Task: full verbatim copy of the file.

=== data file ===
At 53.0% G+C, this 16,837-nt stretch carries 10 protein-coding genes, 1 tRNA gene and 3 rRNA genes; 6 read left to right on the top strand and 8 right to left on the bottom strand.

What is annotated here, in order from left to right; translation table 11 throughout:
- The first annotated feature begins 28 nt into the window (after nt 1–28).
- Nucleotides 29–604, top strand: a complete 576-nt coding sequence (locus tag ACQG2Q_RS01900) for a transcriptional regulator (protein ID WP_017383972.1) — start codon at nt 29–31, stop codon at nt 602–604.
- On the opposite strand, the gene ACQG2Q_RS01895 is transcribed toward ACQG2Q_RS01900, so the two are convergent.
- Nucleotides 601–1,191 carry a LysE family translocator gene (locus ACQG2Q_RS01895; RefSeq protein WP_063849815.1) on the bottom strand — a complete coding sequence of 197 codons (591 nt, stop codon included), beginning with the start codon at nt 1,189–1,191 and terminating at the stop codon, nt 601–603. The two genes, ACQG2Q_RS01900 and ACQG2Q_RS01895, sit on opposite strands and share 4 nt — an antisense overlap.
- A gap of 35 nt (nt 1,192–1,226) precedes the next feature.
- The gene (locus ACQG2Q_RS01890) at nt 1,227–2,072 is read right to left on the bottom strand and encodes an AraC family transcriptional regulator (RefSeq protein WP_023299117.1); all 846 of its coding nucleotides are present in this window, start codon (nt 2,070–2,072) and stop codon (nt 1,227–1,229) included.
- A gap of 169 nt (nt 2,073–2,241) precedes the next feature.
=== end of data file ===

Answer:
At 53.0% G+C, this 16,837-nt stretch carries 10 protein-coding genes, 1 tRNA gene and 3 rRNA genes; 6 read left to right on the top strand and 8 right to left on the bottom strand.

What is annotated here, in order from left to right; translation table 11 throughout:
- The first annotated feature begins 28 nt into the window (after nt 1–28).
- Nucleotides 29–604, top strand: a complete 576-nt coding sequence (locus tag ACQG2Q_RS01900) for a transcriptional regulator (protein ID WP_017383972.1) — start codon at nt 29–31, stop codon at nt 602–604.
- On the opposite strand, the gene ACQG2Q_RS01895 is transcribed toward ACQG2Q_RS01900, so the two are convergent.
- Nucleotides 601–1,191 carry a LysE family translocator gene (locus ACQG2Q_RS01895; RefSeq protein WP_063849815.1) on the bottom strand — a complete coding sequence of 197 codons (591 nt, stop codon included), beginning with the start codon at nt 1,189–1,191 and terminating at the stop codon, nt 601–603. The two genes, ACQG2Q_RS01900 and ACQG2Q_RS01895, sit on opposite strands and share 4 nt — an antisense overlap.
- A gap of 35 nt (nt 1,192–1,226) precedes the next feature.
- The gene (locus ACQG2Q_RS01890) at nt 1,227–2,072 is read right to left on the bottom strand and encodes an AraC family transcriptional regulator (RefSeq protein WP_023299117.1); all 846 of its coding nucleotides are present in this window, start codon (nt 2,070–2,072) and stop codon (nt 1,227–1,229) included.
- A gap of 169 nt (nt 2,073–2,241) precedes the next feature.